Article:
FDA issues EUA for Moderna COVID-19 vaccine

By Brian Casey, The Science Advisory Board contributing writer

December 18, 2020 -- Just one day after a favorable committee recommendation, the U.S. Food and Drug Administration (FDA) has issued an emergency use authorization (EUA) for the messenger RNA (mRNA) COVID-19 vaccine from Moderna. The company's mRNA-1273 vaccine now becomes the second COVID-19 vaccine on the U.S. market, after a vaccine from Pfizer and BioNTech was granted an EUA last week.

Moderna's mRNA-1273 vaccine is based on the SARS-CoV-2 spike glycoprotein antigen encoded by RNA and formulated in lipid nanoparticles. The predominant T-cell response elicited by the vaccine was CD4+ T cells, mostly of the Th-1 phenotype. The vaccine triggers the immune system to learn to react defensively, producing an immune response against SARS-CoV-2, according to the FDA.

In a December 17 meeting of the FDA's Vaccines and Related Biological Products Advisory Committee (VRBPAC), committee members voted 20 to 0 with one abstention to recommend an EUA for the candidate. Briefing documents provided by the company prior to the meeting supported vaccine efficacy of 94.1% and a satisfactory safety profile.

In the hearing, representatives from the FDA and Moderna addressed cases of anaphylactic reactions to mRNA-1273, with investigations into these cases conducted rapidly. The EUA covers use of the vaccine in individuals 18 years of age and older.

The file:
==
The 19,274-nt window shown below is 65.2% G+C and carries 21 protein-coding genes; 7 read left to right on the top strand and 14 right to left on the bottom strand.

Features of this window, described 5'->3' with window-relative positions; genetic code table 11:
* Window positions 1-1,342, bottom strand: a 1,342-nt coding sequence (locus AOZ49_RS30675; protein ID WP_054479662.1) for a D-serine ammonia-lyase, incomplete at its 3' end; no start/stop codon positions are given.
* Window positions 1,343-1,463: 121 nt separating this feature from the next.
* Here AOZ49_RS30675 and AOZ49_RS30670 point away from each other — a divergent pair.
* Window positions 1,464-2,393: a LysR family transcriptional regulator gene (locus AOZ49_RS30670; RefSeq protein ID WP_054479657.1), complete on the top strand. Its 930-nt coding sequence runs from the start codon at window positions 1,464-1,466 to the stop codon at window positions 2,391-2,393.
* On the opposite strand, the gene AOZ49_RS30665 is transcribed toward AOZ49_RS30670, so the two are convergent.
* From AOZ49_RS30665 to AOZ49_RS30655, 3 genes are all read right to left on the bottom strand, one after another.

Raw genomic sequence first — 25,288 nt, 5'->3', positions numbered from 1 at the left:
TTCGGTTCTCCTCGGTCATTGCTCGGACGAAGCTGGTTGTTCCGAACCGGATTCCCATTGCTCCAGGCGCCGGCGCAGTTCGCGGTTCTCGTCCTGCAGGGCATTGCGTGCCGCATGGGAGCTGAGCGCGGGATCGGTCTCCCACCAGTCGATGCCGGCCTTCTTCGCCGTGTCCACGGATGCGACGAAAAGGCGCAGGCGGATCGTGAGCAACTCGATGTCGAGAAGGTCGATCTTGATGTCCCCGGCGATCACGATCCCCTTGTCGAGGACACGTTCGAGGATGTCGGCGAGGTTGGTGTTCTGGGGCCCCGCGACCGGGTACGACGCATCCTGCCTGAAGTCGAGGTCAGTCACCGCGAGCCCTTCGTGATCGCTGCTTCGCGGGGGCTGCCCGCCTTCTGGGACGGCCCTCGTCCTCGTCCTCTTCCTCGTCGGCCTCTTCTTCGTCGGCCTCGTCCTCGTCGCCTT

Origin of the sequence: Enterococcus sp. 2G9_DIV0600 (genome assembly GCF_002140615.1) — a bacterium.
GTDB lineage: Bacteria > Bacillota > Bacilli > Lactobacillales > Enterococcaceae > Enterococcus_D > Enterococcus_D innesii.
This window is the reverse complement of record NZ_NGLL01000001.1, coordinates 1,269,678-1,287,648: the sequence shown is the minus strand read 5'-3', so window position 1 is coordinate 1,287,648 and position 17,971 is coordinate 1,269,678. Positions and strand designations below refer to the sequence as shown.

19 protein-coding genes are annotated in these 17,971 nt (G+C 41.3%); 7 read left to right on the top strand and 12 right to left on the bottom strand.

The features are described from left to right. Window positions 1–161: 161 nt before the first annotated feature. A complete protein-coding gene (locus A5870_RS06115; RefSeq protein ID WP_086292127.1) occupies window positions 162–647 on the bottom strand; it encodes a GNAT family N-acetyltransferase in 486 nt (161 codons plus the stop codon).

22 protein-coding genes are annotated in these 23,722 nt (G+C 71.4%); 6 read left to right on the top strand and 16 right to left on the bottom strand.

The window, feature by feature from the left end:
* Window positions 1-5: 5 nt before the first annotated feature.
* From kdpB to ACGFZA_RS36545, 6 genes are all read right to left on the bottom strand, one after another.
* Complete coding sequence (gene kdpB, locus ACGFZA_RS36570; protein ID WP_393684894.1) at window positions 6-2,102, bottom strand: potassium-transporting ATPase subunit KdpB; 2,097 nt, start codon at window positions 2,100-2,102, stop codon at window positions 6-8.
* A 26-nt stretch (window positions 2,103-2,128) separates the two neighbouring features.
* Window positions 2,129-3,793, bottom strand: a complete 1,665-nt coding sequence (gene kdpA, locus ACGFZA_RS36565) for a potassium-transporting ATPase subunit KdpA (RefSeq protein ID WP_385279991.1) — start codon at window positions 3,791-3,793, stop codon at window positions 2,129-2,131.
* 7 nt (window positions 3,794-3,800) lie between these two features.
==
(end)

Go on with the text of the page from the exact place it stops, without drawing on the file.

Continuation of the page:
The mRNA-1273 vaccine is administered as a series of two doses, one month apart. Moderna supported its EUA submission with data from 30,351 participants enrolled in an ongoing, randomized, placebo-controlled study conducted in the U.S. In all, 15,185 participants received the vaccine and 15,166 received a saline placebo.

Moderna followed participants for a median of more than two months after they received the second dose. Side effects reported most often included pain at the injection site, tiredness, headache, muscle pain, chills, joint pain, swollen lymph nodes in the same arm as the injection, nausea and vomiting, and fever.

The FDA noted that more people experienced these side effects after the second dose than the first dose. The agency advised healthcare providers and vaccine recipients to expect that there may be some side effects after either dose, but even more so after the second dose.

FDA Commissioner Dr. Stephen Hahn pointed to the speed with which the agency was able to review both vaccines under the EUA process.

"With the availability of two vaccines now for the prevention of COVID-19, the FDA has taken another crucial step in the fight against this global pandemic that is causing vast numbers of hospitalizations and deaths in the United States each day," Hahn said in a statement.

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